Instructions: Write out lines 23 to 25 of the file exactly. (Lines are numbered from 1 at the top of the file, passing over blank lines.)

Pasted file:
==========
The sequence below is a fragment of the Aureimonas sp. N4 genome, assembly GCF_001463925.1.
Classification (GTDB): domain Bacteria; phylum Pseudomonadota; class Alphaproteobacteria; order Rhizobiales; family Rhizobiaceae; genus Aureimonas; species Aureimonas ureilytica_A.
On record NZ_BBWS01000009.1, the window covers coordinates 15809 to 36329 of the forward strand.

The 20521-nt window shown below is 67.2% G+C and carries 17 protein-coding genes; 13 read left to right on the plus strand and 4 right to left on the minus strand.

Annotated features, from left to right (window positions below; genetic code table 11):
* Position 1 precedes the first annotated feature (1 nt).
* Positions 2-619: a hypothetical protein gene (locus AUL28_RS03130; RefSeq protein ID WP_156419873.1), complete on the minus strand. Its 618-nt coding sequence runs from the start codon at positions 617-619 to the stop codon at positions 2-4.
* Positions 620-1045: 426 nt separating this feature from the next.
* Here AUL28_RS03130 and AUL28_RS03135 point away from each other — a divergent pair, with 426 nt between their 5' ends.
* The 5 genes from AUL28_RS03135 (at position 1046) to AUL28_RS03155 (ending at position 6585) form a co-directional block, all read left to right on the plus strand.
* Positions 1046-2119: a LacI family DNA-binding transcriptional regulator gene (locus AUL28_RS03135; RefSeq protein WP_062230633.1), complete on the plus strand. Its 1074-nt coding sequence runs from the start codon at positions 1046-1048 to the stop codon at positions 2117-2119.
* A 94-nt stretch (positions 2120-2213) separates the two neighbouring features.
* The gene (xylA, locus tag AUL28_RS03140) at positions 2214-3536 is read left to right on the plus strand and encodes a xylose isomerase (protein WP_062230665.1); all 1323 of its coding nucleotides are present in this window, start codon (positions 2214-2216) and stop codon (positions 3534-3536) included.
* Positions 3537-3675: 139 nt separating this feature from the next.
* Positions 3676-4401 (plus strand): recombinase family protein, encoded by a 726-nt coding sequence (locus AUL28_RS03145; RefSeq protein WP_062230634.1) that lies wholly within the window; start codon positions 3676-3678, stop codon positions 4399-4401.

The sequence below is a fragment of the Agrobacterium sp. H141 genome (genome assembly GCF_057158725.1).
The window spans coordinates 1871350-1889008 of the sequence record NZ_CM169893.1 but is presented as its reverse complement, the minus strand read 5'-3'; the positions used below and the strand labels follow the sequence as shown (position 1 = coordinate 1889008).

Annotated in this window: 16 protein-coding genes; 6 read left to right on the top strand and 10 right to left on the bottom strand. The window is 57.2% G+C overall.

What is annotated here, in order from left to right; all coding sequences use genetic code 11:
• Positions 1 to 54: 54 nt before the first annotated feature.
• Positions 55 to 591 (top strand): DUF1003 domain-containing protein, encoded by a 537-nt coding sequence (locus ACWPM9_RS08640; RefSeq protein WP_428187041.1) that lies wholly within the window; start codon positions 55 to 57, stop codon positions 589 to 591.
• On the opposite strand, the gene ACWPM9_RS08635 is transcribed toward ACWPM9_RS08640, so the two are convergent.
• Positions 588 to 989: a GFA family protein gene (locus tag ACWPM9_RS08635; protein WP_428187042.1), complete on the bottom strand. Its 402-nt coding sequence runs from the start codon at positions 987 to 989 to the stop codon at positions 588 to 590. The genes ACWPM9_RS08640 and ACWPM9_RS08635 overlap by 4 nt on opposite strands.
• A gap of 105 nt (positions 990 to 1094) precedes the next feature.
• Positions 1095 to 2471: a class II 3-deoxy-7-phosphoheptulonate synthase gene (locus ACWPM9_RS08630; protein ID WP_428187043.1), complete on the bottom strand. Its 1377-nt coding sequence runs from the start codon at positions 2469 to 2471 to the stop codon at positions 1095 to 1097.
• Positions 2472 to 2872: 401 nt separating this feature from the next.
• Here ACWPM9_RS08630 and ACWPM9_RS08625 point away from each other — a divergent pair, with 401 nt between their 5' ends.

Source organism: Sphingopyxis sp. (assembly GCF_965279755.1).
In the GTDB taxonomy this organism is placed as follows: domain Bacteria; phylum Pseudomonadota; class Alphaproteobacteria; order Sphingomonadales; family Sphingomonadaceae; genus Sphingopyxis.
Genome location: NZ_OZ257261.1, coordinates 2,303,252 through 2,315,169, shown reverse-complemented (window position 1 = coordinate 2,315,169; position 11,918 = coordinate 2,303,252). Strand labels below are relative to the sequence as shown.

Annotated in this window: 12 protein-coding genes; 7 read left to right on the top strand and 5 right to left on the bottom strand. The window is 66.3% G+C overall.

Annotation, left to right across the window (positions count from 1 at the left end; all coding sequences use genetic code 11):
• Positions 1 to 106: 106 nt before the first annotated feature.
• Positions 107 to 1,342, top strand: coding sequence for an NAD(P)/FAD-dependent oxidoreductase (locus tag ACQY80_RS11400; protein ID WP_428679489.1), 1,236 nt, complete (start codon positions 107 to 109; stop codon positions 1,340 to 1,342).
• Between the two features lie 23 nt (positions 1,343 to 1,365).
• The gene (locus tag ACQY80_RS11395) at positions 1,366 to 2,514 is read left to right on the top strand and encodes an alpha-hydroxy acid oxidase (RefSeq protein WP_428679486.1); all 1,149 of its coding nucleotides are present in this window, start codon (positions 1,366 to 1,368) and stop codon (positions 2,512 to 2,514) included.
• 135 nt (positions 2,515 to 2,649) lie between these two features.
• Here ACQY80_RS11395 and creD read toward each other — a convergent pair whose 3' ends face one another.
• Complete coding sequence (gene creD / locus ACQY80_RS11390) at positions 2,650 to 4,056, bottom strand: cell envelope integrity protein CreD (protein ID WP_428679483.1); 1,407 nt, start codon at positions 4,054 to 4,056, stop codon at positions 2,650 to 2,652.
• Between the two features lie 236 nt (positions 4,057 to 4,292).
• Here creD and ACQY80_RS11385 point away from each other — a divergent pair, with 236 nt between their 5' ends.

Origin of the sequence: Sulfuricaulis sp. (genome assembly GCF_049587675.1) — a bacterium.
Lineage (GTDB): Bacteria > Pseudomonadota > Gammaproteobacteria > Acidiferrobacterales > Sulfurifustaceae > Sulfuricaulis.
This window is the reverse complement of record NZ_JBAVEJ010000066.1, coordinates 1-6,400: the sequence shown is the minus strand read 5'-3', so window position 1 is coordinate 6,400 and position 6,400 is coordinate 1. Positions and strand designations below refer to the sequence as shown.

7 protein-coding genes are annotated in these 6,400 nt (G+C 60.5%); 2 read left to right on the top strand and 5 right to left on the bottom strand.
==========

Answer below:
• Positions 588 to 989: a GFA family protein gene (locus tag ACWPM9_RS08635; protein WP_428187042.1), complete on the bottom strand. Its 402-nt coding sequence runs from the start codon at positions 987 to 989 to the stop codon at positions 588 to 590. The genes ACWPM9_RS08640 and ACWPM9_RS08635 overlap by 4 nt on opposite strands.
• A gap of 105 nt (positions 990 to 1094) precedes the next feature.
• Positions 1095 to 2471: a class II 3-deoxy-7-phosphoheptulonate synthase gene (locus ACWPM9_RS08630; protein ID WP_428187043.1), complete on the bottom strand. Its 1377-nt coding sequence runs from the start codon at positions 2469 to 2471 to the stop codon at positions 1095 to 1097.